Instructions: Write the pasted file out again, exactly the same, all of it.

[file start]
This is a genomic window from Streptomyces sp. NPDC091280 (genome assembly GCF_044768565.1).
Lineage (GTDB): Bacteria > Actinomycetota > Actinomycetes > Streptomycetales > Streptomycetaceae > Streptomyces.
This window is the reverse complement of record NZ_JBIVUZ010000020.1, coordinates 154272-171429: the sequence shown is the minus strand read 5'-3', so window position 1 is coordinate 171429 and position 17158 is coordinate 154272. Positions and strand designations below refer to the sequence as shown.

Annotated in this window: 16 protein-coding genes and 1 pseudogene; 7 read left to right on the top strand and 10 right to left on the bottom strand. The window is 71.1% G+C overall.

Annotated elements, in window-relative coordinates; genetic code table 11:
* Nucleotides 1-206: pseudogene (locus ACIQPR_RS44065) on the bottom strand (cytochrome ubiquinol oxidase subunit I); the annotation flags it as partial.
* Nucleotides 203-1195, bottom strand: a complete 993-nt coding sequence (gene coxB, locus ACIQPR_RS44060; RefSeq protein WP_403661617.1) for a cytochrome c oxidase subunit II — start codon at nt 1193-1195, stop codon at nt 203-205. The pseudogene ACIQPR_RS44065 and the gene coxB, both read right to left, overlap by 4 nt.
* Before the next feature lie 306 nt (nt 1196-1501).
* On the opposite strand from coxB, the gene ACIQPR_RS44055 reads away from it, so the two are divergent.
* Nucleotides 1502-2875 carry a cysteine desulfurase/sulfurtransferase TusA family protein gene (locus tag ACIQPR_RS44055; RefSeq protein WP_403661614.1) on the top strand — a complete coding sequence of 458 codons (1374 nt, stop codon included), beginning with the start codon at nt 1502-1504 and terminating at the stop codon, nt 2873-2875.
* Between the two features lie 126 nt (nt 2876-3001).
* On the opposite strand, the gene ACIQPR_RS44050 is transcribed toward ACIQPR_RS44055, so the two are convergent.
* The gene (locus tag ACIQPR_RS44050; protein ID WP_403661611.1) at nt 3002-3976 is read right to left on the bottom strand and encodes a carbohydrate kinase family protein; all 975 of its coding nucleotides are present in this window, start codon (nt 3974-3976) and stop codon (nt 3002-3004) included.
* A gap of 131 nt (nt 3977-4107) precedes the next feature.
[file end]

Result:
This is a genomic window from Streptomyces sp. NPDC091280 (genome assembly GCF_044768565.1).
Lineage (GTDB): Bacteria > Actinomycetota > Actinomycetes > Streptomycetales > Streptomycetaceae > Streptomyces.
This window is the reverse complement of record NZ_JBIVUZ010000020.1, coordinates 154272-171429: the sequence shown is the minus strand read 5'-3', so window position 1 is coordinate 171429 and position 17158 is coordinate 154272. Positions and strand designations below refer to the sequence as shown.

Annotated in this window: 16 protein-coding genes and 1 pseudogene; 7 read left to right on the top strand and 10 right to left on the bottom strand. The window is 71.1% G+C overall.

Annotated elements, in window-relative coordinates; genetic code table 11:
* Nucleotides 1-206: pseudogene (locus ACIQPR_RS44065) on the bottom strand (cytochrome ubiquinol oxidase subunit I); the annotation flags it as partial.
* Nucleotides 203-1195, bottom strand: a complete 993-nt coding sequence (gene coxB, locus ACIQPR_RS44060; RefSeq protein WP_403661617.1) for a cytochrome c oxidase subunit II — start codon at nt 1193-1195, stop codon at nt 203-205. The pseudogene ACIQPR_RS44065 and the gene coxB, both read right to left, overlap by 4 nt.
* Before the next feature lie 306 nt (nt 1196-1501).
* On the opposite strand from coxB, the gene ACIQPR_RS44055 reads away from it, so the two are divergent.
* Nucleotides 1502-2875 carry a cysteine desulfurase/sulfurtransferase TusA family protein gene (locus tag ACIQPR_RS44055; RefSeq protein WP_403661614.1) on the top strand — a complete coding sequence of 458 codons (1374 nt, stop codon included), beginning with the start codon at nt 1502-1504 and terminating at the stop codon, nt 2873-2875.
* Between the two features lie 126 nt (nt 2876-3001).
* On the opposite strand, the gene ACIQPR_RS44050 is transcribed toward ACIQPR_RS44055, so the two are convergent.
* The gene (locus tag ACIQPR_RS44050; protein ID WP_403661611.1) at nt 3002-3976 is read right to left on the bottom strand and encodes a carbohydrate kinase family protein; all 975 of its coding nucleotides are present in this window, start codon (nt 3974-3976) and stop codon (nt 3002-3004) included.
* A gap of 131 nt (nt 3977-4107) precedes the next feature.